S100 protein

S100/ICaBP type calcium binding domain

Structure of the S100B protein. Based on PyMOL rendering of PDB 1b4c.
Symbol S_100
Pfam PF01023
InterPro IPR013787
SCOP 1cnp

The S100 proteins are a family of low-molecular-weight proteins found in vertebrates and characterized by two calcium-binding sites that have helix-loop-helix ("EF-hand type") conformation. There are at least 21 different S100 proteins.[1] They are encoded by a family of genes whose symbols use the S100 prefix, for example, S100A1, S100A2, S100A3. They are also considered as Damage-associated molecular pattern molecules (DAMPs) and knockdown of AHR downregulates the expression of S100 proteins in THP-1 cells.[2]


Most S100 proteins are homodimeric, consisting of two identical polypeptides, which are held together by non-covalent bonds. S100 proteins are structurally similar to calmodulin. On the other hand, they differ from calmodulin on the other features. For instance, their expression pattern is cell-specific, i.e. they are expressed in particular cell types. Their expression depends on environmental factors. To contrast, calmodulin is a ubiquitous and universal intracellular Ca2+ receptor widely expressed in many cells.

Normal function

S100 proteins are normally present in cells derived from the neural crest (Schwann cells, and melanocytes), chondrocytes, adipocytes, myoepithelial cells, macrophages, Langerhans cells,[3][4] dendritic cells,[5] and keratinocytes. It may be present in some breast epithelial cells.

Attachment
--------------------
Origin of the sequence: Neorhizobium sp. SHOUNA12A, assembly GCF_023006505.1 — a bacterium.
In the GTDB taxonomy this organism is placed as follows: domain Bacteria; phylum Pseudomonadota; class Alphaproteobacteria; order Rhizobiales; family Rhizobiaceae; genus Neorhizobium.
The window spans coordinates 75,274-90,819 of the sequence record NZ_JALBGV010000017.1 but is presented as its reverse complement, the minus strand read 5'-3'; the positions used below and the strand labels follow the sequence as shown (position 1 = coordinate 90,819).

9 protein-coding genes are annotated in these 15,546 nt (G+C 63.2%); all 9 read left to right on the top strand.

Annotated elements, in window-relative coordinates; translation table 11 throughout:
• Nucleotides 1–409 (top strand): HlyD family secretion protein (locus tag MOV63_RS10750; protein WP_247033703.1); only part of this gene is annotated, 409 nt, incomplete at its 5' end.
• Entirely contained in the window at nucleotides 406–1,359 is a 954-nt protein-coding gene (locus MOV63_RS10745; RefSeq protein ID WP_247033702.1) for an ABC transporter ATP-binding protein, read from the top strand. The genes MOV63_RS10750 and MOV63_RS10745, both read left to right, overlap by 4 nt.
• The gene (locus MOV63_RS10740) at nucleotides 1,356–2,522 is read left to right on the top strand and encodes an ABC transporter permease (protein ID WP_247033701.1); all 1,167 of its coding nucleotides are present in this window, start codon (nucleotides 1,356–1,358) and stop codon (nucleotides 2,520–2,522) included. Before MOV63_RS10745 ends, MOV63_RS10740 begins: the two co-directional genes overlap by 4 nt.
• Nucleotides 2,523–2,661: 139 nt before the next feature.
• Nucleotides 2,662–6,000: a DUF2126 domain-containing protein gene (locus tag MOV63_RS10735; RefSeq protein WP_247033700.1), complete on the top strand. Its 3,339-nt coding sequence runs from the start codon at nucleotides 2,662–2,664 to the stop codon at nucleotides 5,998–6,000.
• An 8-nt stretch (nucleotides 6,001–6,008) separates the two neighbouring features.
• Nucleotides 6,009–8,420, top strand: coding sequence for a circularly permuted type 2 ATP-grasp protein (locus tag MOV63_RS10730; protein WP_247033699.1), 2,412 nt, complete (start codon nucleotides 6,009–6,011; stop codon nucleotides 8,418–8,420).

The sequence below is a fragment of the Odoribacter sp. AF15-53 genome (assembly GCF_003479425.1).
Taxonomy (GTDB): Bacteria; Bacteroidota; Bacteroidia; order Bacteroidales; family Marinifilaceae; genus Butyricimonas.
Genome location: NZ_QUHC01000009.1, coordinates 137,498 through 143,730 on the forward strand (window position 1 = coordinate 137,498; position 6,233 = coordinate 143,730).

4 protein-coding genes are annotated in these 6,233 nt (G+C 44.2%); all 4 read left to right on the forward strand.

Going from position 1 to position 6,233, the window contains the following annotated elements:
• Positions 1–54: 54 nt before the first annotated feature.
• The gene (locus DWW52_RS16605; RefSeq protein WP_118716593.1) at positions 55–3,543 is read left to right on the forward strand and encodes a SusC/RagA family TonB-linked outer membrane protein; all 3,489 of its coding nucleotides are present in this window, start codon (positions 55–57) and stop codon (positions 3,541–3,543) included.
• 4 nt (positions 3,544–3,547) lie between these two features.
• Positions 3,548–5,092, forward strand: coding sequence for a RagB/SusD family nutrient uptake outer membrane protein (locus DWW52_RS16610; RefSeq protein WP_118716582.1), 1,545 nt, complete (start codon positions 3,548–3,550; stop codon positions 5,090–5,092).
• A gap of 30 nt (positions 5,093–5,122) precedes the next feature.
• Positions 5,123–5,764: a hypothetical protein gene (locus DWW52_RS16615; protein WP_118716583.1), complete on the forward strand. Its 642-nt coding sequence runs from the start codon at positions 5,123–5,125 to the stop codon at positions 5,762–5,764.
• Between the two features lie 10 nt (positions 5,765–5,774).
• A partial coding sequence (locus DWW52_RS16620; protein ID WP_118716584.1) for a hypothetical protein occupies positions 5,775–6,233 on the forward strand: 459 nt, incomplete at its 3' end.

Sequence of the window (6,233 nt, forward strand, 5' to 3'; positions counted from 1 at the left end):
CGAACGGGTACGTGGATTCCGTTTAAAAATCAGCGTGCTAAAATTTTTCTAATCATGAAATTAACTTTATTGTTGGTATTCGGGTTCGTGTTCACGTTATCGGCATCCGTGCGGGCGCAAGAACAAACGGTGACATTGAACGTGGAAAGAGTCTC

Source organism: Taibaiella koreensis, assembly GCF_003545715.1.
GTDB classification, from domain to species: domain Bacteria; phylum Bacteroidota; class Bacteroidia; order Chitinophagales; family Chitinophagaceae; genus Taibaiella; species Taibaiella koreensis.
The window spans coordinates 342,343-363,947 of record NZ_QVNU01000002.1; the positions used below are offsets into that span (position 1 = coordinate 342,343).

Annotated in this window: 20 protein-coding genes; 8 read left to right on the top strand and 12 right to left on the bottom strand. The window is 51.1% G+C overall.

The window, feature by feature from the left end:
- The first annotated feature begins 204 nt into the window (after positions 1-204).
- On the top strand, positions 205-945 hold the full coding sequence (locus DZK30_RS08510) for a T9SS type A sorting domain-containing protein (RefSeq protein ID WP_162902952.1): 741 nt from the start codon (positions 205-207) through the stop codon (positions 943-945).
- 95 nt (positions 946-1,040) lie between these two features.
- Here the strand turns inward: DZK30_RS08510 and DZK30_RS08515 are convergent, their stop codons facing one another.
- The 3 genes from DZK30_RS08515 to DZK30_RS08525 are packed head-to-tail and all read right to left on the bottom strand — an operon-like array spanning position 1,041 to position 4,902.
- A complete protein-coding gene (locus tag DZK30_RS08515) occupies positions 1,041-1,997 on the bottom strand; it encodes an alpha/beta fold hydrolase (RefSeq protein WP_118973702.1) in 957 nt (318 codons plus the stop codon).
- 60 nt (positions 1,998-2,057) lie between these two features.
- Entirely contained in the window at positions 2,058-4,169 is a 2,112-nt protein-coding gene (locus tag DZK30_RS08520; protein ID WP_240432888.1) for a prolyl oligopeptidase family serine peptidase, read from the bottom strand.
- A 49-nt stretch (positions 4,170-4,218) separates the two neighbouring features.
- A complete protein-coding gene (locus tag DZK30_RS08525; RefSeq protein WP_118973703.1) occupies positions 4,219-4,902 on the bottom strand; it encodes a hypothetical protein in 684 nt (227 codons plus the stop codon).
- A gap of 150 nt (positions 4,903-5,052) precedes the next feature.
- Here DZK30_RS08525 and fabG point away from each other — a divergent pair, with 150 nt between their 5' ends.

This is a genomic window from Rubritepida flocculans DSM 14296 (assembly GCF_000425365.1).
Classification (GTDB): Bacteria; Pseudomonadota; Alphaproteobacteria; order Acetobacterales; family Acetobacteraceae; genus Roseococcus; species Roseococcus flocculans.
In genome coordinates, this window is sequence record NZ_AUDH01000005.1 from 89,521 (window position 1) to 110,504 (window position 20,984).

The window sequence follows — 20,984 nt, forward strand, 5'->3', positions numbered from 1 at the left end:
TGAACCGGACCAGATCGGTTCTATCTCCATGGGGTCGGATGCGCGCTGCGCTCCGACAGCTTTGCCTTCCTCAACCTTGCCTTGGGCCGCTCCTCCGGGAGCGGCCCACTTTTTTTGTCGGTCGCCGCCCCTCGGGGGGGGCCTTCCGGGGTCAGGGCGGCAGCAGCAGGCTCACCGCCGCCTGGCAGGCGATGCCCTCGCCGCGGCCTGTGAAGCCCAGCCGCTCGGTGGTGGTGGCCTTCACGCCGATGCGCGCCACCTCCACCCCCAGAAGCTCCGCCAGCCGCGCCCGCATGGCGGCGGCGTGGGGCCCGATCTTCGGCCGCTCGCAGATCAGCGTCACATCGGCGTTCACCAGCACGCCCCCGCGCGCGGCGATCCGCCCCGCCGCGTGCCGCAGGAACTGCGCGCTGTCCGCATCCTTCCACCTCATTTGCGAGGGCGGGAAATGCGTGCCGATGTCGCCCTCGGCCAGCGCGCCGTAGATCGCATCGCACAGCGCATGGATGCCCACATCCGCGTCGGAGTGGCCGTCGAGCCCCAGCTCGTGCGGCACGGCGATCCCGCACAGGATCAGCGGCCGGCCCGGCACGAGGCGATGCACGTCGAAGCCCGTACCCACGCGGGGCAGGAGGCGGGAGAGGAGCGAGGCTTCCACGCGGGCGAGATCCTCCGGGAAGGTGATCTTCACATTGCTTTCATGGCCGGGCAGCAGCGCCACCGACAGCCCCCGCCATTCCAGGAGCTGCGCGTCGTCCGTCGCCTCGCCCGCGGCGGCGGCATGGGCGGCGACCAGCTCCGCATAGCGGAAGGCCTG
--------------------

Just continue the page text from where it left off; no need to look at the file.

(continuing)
S100 proteins have been implicated in a variety of intracellular and extracellular functions.[6] S100 proteins are involved in regulation of protein phosphorylation, transcription factors, Ca2+ homeostasis, the dynamics of cytoskeleton constituents, enzyme activities, cell growth and differentiation, and the inflammatory response. S100A7 (psoriasin) and S100A15 have been found to act as cytokines in inflammation, particularly in autoimmune skin conditions such as psoriasis.[7]


Several members of the S100 protein family are useful as markers for certain tumors and epidermal differentiation. It can be found in melanomas,[8] 100% of schwannomas, 100% of neurofibromas (weaker than schwannomas), 50% of malignant peripheral nerve sheath tumors (may be weak and/or focal), paraganglioma stromal cells, histiocytoma and clear cell sarcomas. Further, S100 proteins are markers for inflammatory diseases and can mediate inflammation and act as antimicrobials.[9]

S100 proteins have been used in the lab as cell markers for anatomic pathology.

Human genes



The "S100" symbol prefix is derived from the fact that these proteins are soluble in 100%, i.e. saturated, ammonium sulfate at neutral pH. The symbol has often been hyphenated,[12] but current gene and protein nomenclature, such as HGNC nomenclature, does not use hyphens in symbols.

See also


  1. Marenholz I, Heizmann CW, Fritz G (2004). "S100 proteins in mouse and man: from evolution to function and pathology (including an update of the nomenclature)". Biochemical and Biophysical Research Communications. 322 (4): 1111–22. doi:10.1016/j.bbrc.2004.07.096. PMID 15336958.